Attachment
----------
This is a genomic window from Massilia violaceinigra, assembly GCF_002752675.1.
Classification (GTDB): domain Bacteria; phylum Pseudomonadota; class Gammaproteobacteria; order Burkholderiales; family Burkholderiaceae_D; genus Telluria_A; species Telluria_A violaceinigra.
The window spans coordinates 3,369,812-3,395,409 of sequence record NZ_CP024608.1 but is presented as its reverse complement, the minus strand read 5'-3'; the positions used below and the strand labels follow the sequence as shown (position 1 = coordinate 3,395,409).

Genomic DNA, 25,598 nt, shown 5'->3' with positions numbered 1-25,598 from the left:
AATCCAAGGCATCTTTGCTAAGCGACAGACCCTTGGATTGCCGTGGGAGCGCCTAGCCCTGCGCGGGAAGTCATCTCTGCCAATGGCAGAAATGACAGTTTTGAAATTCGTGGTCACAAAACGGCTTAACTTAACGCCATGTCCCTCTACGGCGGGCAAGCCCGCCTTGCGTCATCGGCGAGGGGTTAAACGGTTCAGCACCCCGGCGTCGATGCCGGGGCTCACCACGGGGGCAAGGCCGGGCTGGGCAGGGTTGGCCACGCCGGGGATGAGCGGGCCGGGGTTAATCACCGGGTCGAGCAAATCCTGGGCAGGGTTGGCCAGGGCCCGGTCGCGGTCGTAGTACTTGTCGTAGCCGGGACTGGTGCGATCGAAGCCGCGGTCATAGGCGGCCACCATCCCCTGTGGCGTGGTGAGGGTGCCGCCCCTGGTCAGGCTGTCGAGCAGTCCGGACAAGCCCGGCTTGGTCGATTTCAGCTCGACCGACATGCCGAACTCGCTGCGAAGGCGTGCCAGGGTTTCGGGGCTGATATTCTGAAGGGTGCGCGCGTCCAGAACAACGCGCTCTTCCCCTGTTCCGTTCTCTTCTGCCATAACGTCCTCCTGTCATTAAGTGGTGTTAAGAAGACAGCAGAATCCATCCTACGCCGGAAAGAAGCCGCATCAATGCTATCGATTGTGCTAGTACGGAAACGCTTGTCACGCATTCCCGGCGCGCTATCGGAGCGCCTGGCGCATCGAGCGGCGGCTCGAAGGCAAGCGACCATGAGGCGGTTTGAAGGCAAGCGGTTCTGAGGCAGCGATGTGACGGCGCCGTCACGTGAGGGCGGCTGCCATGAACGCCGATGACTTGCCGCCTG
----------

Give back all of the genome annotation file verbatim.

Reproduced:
This is a genomic window from Massilia violaceinigra, assembly GCF_002752675.1.
Classification (GTDB): domain Bacteria; phylum Pseudomonadota; class Gammaproteobacteria; order Burkholderiales; family Burkholderiaceae_D; genus Telluria_A; species Telluria_A violaceinigra.
The window spans coordinates 3,369,812-3,395,409 of sequence record NZ_CP024608.1 but is presented as its reverse complement, the minus strand read 5'-3'; the positions used below and the strand labels follow the sequence as shown (position 1 = coordinate 3,395,409).

Genomic DNA, 25,598 nt, shown 5'->3' with positions numbered 1-25,598 from the left:
AATCCAAGGCATCTTTGCTAAGCGACAGACCCTTGGATTGCCGTGGGAGCGCCTAGCCCTGCGCGGGAAGTCATCTCTGCCAATGGCAGAAATGACAGTTTTGAAATTCGTGGTCACAAAACGGCTTAACTTAACGCCATGTCCCTCTACGGCGGGCAAGCCCGCCTTGCGTCATCGGCGAGGGGTTAAACGGTTCAGCACCCCGGCGTCGATGCCGGGGCTCACCACGGGGGCAAGGCCGGGCTGGGCAGGGTTGGCCACGCCGGGGATGAGCGGGCCGGGGTTAATCACCGGGTCGAGCAAATCCTGGGCAGGGTTGGCCAGGGCCCGGTCGCGGTCGTAGTACTTGTCGTAGCCGGGACTGGTGCGATCGAAGCCGCGGTCATAGGCGGCCACCATCCCCTGTGGCGTGGTGAGGGTGCCGCCCCTGGTCAGGCTGTCGAGCAGTCCGGACAAGCCCGGCTTGGTCGATTTCAGCTCGACCGACATGCCGAACTCGCTGCGAAGGCGTGCCAGGGTTTCGGGGCTGATATTCTGAAGGGTGCGCGCGTCCAGAACAACGCGCTCTTCCCCTGTTCCGTTCTCTTCTGCCATAACGTCCTCCTGTCATTAAGTGGTGTTAAGAAGACAGCAGAATCCATCCTACGCCGGAAAGAAGCCGCATCAATGCTATCGATTGTGCTAGTACGGAAACGCTTGTCACGCATTCCCGGCGCGCTATCGGAGCGCCTGGCGCATCGAGCGGCGGCTCGAAGGCAAGCGACCATGAGGCGGTTTGAAGGCAAGCGGTTCTGAGGCAGCGATGTGACGGCGCCGTCACGTGAGGGCGGCTGCCATGAACGCCGATGACTTGCCGCCTG